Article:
Sweatpants and Sofas: How to Avoid Being a Boring Couple

getting bored

I have this friend. Let’s call her Sarah. Sarah is smart, successful, beautiful and happily married, or so I thought. Over coffee one afternoon, she blurted out a confession that had clearly been niggling at her for a while, like a little tick burrowing in to her conscience. “I’m just so bored,” she sighed. “We never do anything. He comes home from work, grabs a beer and just slobs on the sofa in his sweatpants.”

The ‘we’ she was referring to was herself and her husband. Stirring her coffee idly, she looked up at me with hopeful eyes and asked: “Do you feel that way about your relationship?”

I lied. I felt I had to. Her hang dog expression made me feel guilty for acknowledging my truth: that I don’t feel like I am getting bored in my relationship. Quite the opposite. I feel happy, fulfilled and I still get ‘the butterflies’.

I’ve been with my husband for fourteen years. We met when I was seventeen and he was twenty one and we’ve stuck together ever since. We married three years ago and whilst it really isn’t all champagne and roses, we do still have fun together. After all this time, he’s still the person I want to hang out with the most.

Maybe I was a bad friend to Sarah. Maybe I should have advised rather than lied but I feared sounding like one of those awful ‘smug marrieds’ because nobody wants to be that couple. But certainly her words made me reflect on my marriage and got me wondering why my husband and I are not getting bored and still enjoy each other so much and I thought hard about how we manage to avoid the boredom that is somewhat inevitable in relationships, either new or old.

Don’t get bored of yourself

Our other halves are exactly that: the other side of our relationship and whilst they can make or break your mood for the day (coffee in bed = good day, moaning at you for forgetting to unload the dishwasher the night before = bad day), they’re not fully responsible for making you feel fulfilled in your life. If you’re stuck in a job that you hate and then come home in the evening to whinge at your partner (hey, we’ve all been there) it’s not exactly conducive to a romantic mood over your evening meal.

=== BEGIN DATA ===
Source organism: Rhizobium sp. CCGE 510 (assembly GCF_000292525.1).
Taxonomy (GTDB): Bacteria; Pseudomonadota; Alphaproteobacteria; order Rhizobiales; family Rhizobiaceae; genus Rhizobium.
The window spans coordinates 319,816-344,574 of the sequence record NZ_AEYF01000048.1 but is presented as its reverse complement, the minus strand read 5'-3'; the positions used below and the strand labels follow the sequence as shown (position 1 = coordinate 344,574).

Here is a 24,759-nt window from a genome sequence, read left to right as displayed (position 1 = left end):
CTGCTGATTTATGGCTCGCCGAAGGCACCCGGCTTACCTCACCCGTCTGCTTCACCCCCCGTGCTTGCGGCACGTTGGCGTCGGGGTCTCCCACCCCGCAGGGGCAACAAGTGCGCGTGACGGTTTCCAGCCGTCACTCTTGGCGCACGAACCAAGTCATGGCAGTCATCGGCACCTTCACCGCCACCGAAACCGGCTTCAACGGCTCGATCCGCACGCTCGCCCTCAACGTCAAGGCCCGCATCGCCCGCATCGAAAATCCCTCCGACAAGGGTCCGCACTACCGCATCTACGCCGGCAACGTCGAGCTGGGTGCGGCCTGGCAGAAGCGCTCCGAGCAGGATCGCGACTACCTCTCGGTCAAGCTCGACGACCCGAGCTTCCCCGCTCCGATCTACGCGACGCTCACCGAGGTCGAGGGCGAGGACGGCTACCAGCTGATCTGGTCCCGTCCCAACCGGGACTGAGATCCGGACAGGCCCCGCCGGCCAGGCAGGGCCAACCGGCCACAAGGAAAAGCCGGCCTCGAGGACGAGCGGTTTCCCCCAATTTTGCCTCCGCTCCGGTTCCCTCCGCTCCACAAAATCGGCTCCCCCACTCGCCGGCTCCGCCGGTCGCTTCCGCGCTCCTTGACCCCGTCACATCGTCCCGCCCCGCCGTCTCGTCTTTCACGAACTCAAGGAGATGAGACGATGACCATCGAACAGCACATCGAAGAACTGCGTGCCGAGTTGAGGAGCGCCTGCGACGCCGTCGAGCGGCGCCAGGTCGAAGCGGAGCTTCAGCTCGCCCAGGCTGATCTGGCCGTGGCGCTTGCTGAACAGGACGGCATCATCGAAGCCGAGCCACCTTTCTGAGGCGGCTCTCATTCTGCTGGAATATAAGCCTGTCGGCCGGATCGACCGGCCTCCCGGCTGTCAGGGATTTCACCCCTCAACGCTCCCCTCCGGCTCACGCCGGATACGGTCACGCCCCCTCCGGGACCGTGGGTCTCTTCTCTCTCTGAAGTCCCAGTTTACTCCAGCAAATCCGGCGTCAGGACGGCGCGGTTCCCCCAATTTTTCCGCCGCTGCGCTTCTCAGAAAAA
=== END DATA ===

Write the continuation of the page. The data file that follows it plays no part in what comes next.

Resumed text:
Likewise, if you’re unhappy with your body, sexy time isn’t going to be high on your agenda when you’d rather hide your body with the duvet instead of getting busy under it. I’m not saying don’t share your daily gripes with your partner, but don’t assume that they are the root cause of your discontentment and boredom.

Instead, think about what you can do to make yourself feel better. Take up a new hobby and then share your interest with your partner, meet up with your friends for a cocktail midweek, find a new boxset for you both to curl up with, take a class, go to the gym. People in relationships can forget that they are separate, unique people; find something that interests you and you might find that life is suddenly more interesting.

Flirt with each other

When was the last time you sent a racy text to your partner in the middle of the day for no other reason than you just wanted to make them smile (or gasp!)? When was the last time you complimented them on their appearance? Women are particularly bad at expecting men to shower them with compliments. They’re often disappointed when they don’t, thinking that the ‘spark’ has gone. But it works both ways. I try to compliment my husband every day and I don’t just mean a generic ‘you look nice’. Commenting on how great his ass looks in his jeans or how good he is at his job always wins me a smile and a kiss. Plus like attracts like; the more I compliment him, the more he compliments me.

We’re not perfect, but we do show each other affection frequently, both in private and in public (not in an over the top PDA way, sucking face in public is not my thing!). Something as simple as him reaching for my hand when we’re sat on a friend’s sofa reassures me that he cherishes me. And that is never boring.

Date like you’ve just met